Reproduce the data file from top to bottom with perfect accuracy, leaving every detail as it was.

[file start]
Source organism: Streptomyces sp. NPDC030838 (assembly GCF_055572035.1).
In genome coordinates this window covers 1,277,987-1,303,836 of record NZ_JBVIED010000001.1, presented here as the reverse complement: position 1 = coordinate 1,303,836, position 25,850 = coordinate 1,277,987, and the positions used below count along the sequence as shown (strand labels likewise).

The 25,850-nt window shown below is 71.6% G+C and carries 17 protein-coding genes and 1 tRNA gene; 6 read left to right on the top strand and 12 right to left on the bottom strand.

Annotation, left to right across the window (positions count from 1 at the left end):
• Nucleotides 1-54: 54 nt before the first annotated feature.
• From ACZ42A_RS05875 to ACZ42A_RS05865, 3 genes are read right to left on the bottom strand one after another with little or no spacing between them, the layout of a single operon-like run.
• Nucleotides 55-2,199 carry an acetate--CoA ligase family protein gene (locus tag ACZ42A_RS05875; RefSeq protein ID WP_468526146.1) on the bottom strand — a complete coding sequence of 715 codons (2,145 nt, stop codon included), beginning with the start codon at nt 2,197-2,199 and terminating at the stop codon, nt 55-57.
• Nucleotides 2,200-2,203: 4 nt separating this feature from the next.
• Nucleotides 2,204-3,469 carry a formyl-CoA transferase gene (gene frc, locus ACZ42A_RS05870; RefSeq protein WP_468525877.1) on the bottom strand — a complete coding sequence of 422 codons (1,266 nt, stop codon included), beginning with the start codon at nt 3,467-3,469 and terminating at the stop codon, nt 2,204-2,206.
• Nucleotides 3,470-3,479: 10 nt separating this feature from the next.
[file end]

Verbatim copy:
Source organism: Streptomyces sp. NPDC030838 (assembly GCF_055572035.1).
In genome coordinates this window covers 1,277,987-1,303,836 of record NZ_JBVIED010000001.1, presented here as the reverse complement: position 1 = coordinate 1,303,836, position 25,850 = coordinate 1,277,987, and the positions used below count along the sequence as shown (strand labels likewise).

The 25,850-nt window shown below is 71.6% G+C and carries 17 protein-coding genes and 1 tRNA gene; 6 read left to right on the top strand and 12 right to left on the bottom strand.

Annotation, left to right across the window (positions count from 1 at the left end):
• Nucleotides 1-54: 54 nt before the first annotated feature.
• From ACZ42A_RS05875 to ACZ42A_RS05865, 3 genes are read right to left on the bottom strand one after another with little or no spacing between them, the layout of a single operon-like run.
• Nucleotides 55-2,199 carry an acetate--CoA ligase family protein gene (locus tag ACZ42A_RS05875; RefSeq protein ID WP_468526146.1) on the bottom strand — a complete coding sequence of 715 codons (2,145 nt, stop codon included), beginning with the start codon at nt 2,197-2,199 and terminating at the stop codon, nt 55-57.
• Nucleotides 2,200-2,203: 4 nt separating this feature from the next.
• Nucleotides 2,204-3,469 carry a formyl-CoA transferase gene (gene frc, locus ACZ42A_RS05870; RefSeq protein WP_468525877.1) on the bottom strand — a complete coding sequence of 422 codons (1,266 nt, stop codon included), beginning with the start codon at nt 3,467-3,469 and terminating at the stop codon, nt 2,204-2,206.
• Nucleotides 3,470-3,479: 10 nt separating this feature from the next.